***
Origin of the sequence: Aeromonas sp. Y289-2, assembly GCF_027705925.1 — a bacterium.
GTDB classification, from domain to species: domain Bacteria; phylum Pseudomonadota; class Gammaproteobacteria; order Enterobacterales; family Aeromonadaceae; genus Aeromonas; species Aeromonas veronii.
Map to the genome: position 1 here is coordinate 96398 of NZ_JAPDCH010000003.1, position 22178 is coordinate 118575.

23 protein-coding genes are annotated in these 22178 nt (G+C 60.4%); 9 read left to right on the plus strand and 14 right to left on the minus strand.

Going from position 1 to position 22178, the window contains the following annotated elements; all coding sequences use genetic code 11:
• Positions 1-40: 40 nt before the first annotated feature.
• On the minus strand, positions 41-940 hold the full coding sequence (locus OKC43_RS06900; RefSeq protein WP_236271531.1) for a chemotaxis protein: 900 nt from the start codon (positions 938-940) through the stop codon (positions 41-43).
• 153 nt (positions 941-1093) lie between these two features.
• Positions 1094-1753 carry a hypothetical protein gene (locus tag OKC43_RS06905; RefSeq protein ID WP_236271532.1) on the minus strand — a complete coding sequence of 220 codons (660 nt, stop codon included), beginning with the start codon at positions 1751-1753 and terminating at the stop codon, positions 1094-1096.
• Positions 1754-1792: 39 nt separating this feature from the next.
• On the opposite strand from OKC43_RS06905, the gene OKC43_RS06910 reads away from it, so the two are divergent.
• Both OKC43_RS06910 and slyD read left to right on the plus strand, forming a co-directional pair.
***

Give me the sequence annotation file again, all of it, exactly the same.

Origin of the sequence: Aeromonas sp. Y289-2, assembly GCF_027705925.1 — a bacterium.
GTDB classification, from domain to species: domain Bacteria; phylum Pseudomonadota; class Gammaproteobacteria; order Enterobacterales; family Aeromonadaceae; genus Aeromonas; species Aeromonas veronii.
Map to the genome: position 1 here is coordinate 96398 of NZ_JAPDCH010000003.1, position 22178 is coordinate 118575.

23 protein-coding genes are annotated in these 22178 nt (G+C 60.4%); 9 read left to right on the plus strand and 14 right to left on the minus strand.

Going from position 1 to position 22178, the window contains the following annotated elements; all coding sequences use genetic code 11:
• Positions 1-40: 40 nt before the first annotated feature.
• On the minus strand, positions 41-940 hold the full coding sequence (locus OKC43_RS06900; RefSeq protein WP_236271531.1) for a chemotaxis protein: 900 nt from the start codon (positions 938-940) through the stop codon (positions 41-43).
• 153 nt (positions 941-1093) lie between these two features.
• Positions 1094-1753 carry a hypothetical protein gene (locus tag OKC43_RS06905; RefSeq protein ID WP_236271532.1) on the minus strand — a complete coding sequence of 220 codons (660 nt, stop codon included), beginning with the start codon at positions 1751-1753 and terminating at the stop codon, positions 1094-1096.
• Positions 1754-1792: 39 nt separating this feature from the next.
• On the opposite strand from OKC43_RS06905, the gene OKC43_RS06910 reads away from it, so the two are divergent.
• Both OKC43_RS06910 and slyD read left to right on the plus strand, forming a co-directional pair.